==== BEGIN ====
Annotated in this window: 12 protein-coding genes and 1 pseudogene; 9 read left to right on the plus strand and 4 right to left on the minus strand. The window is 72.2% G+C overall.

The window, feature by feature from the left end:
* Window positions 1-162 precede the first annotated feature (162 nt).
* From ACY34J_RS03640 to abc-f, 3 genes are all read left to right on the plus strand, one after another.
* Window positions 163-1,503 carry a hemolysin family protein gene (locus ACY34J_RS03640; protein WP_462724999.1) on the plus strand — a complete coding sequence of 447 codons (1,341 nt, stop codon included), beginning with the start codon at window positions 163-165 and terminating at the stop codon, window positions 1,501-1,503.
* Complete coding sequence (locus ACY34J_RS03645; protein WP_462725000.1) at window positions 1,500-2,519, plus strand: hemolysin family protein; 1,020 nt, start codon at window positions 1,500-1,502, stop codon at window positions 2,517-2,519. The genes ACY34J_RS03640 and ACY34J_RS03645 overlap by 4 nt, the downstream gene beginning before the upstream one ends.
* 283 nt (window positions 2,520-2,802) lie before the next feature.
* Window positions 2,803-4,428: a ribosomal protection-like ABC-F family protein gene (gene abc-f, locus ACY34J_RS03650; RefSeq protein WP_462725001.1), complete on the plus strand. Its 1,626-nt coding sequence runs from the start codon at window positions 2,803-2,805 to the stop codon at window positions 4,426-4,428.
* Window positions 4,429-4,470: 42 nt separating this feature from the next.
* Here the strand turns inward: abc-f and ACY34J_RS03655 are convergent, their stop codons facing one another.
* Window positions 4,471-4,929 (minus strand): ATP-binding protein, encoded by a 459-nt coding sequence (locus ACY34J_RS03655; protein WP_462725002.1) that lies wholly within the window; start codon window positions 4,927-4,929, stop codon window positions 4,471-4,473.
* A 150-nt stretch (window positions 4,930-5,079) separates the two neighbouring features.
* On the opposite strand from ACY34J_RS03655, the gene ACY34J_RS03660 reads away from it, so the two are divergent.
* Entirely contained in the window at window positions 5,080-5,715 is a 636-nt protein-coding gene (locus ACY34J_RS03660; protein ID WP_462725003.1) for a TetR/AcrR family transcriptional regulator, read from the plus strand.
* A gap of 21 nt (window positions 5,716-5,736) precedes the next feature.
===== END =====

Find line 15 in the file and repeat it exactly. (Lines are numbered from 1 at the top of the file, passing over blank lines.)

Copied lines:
* A gap of 21 nt (window positions 5,716-5,736) precedes the next feature.